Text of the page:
In the City there are 26 homes designed to provide ongoing care for the elderly. Of these, only four "have some process of authorization”, the rest never even applied for the necessary permits. This information was provided by the Government Control Agency to the General Audit of the City of Buenos Aires (AGCBA, for its acronym in Spanish) when they prepared a report, approved in July of this year, of the Secretariat for the Elderly in the Ministry of Social Development of Buenos Aires.
As for the care these homes provide, in 2009 they cared for 1,515 people, the city watchdog examined the “meal delivery” in 13 of the 26 institutions. Of these samples it was observed that while the food arrives in the "indicated containers" the transfer of the food is made from the town of Caseros, in the province of Buenos Aires, to the Homes in the Capital. For the auditors, "this means that the temperatures are not the adequate temperatures. In addition, 25% of the vehicles transporting meals did not have the corresponding authorization."
Furthermore, the report adds that "in 83% of the cases (analyzed), the entrees weighed less than they were expected to, with variations between 30 and 60% of the indicated portions, half of the main courses were also lower than the agreed upon weight, and, in (terms of) the desserts, 70% of cases had a lighter weight. "
Of the 26 existing homes, 10 are owned by the State of Buenos Aires and the remaining 16 work through agreements with other institutions. The Audit says none of those places has hired insurance liability for accidents, which are established in the regulations. And, meanwhile, the Unit for Management Control and Registration of Residential Homes for Older Adults (UGCOR, for its acronym in Spanish), told the comptroller that these "day homes are not registered in the National Register because they would not fit in that category since what they actually have is a recreational center." AGCBA concludes that this "leaves a void in accountability and control" of day time homes.
The Secretariat of the Third Age also provides financial assistance for the elderly to rectify housing costs (rent, expenses, and services). In this regard, the audit revealed that only 47% met the planned transfers, because although it is planned to provide subsidies to 1,850 people, it was only awarded to 887.
In addition, between January 2009 and May 2010, "follow-up evaluations of the grantees were not conducted because of a lack of specific personnel," in reference to Social Workers. The AGCBA adds that only in mid-2010 they "restarted (these tasks) but with unpaid interns who are students in the University of the Federal Police."
According to the watchdog, these interns, who do not have a proper degree, perform the follow ups of the subsidies under the supervision of "one of the social workers program" of the Secretariat of the Third Age, "however, the house checks are done without the presence of the supervisor. To make matter worse, according to the audit, "the program does not use any other method to verify the vulnerability of the beneficiaries".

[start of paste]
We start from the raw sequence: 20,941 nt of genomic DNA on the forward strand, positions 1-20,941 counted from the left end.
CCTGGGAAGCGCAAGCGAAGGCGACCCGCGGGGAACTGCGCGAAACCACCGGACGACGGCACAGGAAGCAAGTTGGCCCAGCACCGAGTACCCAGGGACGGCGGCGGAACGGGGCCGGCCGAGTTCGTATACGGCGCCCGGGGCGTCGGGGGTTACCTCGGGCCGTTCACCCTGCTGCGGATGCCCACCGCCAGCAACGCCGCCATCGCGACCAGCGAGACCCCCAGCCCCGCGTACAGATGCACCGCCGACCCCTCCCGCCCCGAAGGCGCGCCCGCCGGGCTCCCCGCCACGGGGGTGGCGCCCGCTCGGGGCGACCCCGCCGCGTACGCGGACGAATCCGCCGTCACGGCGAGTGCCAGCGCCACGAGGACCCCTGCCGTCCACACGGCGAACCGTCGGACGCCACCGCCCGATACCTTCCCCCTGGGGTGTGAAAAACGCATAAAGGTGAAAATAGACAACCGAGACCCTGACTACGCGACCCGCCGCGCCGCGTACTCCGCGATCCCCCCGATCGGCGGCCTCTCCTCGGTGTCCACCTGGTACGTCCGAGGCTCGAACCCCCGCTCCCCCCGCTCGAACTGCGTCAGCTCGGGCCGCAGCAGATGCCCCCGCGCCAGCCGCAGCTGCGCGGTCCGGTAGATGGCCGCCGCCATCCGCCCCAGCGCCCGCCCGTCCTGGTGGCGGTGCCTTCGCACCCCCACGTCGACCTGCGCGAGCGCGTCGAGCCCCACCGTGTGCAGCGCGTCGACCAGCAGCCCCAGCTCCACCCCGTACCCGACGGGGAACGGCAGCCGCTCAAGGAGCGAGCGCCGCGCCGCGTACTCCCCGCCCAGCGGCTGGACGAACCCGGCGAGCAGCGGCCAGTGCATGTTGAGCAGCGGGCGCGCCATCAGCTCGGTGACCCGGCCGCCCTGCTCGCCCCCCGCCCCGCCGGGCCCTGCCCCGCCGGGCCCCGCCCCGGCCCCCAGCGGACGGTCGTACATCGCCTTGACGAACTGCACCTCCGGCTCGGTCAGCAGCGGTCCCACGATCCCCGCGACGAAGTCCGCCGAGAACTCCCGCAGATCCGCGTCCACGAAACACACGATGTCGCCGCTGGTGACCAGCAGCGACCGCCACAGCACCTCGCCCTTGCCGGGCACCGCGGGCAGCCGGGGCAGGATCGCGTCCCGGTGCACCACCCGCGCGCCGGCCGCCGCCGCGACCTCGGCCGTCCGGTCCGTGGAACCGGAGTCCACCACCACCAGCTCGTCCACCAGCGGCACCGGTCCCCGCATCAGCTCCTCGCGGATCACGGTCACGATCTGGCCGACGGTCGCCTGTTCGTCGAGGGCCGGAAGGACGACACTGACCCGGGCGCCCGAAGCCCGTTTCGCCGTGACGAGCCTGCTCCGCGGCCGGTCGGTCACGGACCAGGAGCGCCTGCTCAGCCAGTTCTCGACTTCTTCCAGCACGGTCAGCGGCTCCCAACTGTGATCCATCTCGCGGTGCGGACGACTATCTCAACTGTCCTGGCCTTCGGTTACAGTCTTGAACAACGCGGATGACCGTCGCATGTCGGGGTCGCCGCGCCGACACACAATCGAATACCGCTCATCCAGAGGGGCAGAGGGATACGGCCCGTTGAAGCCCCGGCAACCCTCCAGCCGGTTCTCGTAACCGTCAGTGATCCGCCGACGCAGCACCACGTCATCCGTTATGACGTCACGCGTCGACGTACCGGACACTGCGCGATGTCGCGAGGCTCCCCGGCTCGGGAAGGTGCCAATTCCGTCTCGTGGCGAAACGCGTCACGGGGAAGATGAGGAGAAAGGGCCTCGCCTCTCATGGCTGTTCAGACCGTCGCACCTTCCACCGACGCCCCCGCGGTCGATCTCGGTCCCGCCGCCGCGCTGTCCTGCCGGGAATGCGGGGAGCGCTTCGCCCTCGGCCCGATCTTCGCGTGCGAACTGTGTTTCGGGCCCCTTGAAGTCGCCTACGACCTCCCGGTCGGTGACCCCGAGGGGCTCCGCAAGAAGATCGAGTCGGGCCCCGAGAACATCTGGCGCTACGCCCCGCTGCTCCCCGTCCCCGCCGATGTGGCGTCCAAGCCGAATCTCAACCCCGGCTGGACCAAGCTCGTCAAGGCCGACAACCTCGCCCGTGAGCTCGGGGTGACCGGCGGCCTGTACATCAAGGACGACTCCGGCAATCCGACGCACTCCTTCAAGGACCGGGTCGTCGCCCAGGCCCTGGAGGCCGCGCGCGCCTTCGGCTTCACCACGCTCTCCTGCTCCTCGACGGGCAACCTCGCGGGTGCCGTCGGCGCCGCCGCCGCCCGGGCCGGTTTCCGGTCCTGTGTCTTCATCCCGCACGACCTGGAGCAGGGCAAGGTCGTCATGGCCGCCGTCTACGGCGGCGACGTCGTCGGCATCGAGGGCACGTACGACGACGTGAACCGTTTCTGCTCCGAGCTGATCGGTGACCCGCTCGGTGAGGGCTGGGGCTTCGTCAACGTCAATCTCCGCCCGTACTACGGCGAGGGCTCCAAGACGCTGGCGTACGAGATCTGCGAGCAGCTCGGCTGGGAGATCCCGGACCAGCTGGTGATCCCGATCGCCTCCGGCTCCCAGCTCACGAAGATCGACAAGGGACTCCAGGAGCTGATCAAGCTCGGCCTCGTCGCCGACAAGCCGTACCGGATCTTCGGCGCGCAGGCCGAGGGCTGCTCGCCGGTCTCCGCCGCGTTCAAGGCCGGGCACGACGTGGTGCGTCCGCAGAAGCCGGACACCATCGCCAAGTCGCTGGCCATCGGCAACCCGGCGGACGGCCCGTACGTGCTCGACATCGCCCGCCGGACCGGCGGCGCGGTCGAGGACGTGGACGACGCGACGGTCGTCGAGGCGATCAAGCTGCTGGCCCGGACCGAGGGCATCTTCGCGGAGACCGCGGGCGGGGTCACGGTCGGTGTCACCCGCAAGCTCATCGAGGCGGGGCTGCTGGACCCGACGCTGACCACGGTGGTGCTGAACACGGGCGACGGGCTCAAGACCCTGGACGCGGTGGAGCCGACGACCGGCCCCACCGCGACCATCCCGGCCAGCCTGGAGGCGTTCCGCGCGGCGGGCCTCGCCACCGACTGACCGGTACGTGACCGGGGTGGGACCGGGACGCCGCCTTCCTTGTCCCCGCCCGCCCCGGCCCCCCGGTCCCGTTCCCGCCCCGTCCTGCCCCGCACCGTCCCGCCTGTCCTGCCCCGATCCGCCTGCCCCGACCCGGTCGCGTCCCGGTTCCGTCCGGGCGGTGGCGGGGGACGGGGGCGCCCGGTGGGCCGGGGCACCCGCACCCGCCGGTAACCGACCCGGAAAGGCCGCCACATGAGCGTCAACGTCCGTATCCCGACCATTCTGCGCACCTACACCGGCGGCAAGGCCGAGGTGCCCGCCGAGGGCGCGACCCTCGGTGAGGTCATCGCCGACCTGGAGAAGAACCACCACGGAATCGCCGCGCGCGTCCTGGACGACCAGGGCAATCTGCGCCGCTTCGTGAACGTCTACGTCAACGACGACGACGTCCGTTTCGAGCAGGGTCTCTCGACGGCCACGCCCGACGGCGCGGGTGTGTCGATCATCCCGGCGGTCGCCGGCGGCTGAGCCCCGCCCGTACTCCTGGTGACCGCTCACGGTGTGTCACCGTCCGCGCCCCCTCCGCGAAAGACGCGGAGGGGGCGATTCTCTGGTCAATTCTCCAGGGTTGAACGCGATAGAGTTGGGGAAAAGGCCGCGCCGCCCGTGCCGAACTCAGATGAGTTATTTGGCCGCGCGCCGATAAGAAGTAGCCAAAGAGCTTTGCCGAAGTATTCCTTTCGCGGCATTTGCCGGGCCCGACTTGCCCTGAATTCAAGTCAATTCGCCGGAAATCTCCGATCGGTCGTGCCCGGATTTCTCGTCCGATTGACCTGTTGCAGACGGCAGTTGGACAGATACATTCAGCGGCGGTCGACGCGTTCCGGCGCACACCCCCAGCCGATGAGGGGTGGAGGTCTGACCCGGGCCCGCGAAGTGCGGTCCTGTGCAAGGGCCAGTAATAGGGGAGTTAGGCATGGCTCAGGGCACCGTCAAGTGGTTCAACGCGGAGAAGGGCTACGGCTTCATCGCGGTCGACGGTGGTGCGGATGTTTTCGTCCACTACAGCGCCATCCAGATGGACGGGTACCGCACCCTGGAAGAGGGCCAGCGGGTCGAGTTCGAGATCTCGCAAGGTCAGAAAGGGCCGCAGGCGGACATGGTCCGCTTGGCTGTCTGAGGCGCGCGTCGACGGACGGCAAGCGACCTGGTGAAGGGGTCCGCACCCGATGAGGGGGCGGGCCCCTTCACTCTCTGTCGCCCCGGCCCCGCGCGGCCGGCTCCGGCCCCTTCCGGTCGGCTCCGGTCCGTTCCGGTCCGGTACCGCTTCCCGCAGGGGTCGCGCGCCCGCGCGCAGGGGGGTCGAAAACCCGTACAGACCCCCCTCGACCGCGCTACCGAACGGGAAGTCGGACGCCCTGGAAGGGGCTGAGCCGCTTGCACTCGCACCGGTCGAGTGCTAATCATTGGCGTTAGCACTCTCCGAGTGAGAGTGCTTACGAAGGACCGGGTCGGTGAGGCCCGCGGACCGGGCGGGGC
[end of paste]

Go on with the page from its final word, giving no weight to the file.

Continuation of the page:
The audit analyzed the files of 92 aspiring subsidies and concluded that these papers "did not have sufficient information to make an evaluation." What data is missing? Practically everything, "94% of the files lack of total monetary household income (of the elderly), which is the data necessary to determine the degree of economic vulnerability of the beneficiary."
Geriatric Home Assistance and Hospital Care
In addition to the day time homes and the subsidies, the Secretariat for the Elderly provides home and hospital care to the most vulnerable local elders.
Or at least that's the idea. The audit noted that the objective of this initiative was to serve 1,488 people in 2009 and yet only 704 people, 47% of predicted, were treated. In the Department, they attributed this "reduced activity" to "failure to update the amount that is payable to geriatric auxiliary" because, well, you do not have the staffing required to provide.
But the watchdog highlights a curious aspect of the topic. The report says: "It should be added that these auxiliary geriatrics have no contractual relationship with the City Government, far from it for them to develop their work, they sign a memorandum of agreement and a lease agreement with the recipient of the service, who then has to approve the quality (of care) received, the State is only paying" for the benefits.
According to the AGCBA, "the fact that this type of contract exists should not prevent the quality control of the provision (by the state)." Meanwhile, the research shows that the Secretariat of the Third Age "took note" of the observations and stated that they will "develop a protocol to perform quality control" of care that is provided to the elderly.